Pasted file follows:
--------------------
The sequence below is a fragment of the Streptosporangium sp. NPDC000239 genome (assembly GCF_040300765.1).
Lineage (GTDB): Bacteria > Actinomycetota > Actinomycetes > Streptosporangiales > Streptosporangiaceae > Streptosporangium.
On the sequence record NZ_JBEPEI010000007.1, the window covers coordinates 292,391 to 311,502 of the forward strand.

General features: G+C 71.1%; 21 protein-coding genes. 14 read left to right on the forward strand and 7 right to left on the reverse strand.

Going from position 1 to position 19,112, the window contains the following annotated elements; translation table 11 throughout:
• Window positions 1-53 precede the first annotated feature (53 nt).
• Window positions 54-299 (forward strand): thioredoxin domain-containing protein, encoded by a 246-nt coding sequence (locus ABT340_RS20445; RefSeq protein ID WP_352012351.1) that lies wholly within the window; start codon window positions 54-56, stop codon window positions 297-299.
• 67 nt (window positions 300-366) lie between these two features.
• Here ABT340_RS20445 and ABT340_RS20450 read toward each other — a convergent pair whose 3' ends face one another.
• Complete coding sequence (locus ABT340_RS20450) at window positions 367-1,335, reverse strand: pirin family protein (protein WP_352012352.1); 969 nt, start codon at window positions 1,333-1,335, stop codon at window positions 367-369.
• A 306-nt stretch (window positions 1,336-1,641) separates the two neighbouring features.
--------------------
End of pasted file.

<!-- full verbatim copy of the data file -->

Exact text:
The sequence below is a fragment of the Streptosporangium sp. NPDC000239 genome (assembly GCF_040300765.1).
Lineage (GTDB): Bacteria > Actinomycetota > Actinomycetes > Streptosporangiales > Streptosporangiaceae > Streptosporangium.
On the sequence record NZ_JBEPEI010000007.1, the window covers coordinates 292,391 to 311,502 of the forward strand.

General features: G+C 71.1%; 21 protein-coding genes. 14 read left to right on the forward strand and 7 right to left on the reverse strand.

Going from position 1 to position 19,112, the window contains the following annotated elements; translation table 11 throughout:
• Window positions 1-53 precede the first annotated feature (53 nt).
• Window positions 54-299 (forward strand): thioredoxin domain-containing protein, encoded by a 246-nt coding sequence (locus ABT340_RS20445; RefSeq protein ID WP_352012351.1) that lies wholly within the window; start codon window positions 54-56, stop codon window positions 297-299.
• 67 nt (window positions 300-366) lie between these two features.
• Here ABT340_RS20445 and ABT340_RS20450 read toward each other — a convergent pair whose 3' ends face one another.
• Complete coding sequence (locus ABT340_RS20450) at window positions 367-1,335, reverse strand: pirin family protein (protein WP_352012352.1); 969 nt, start codon at window positions 1,333-1,335, stop codon at window positions 367-369.
• A 306-nt stretch (window positions 1,336-1,641) separates the two neighbouring features.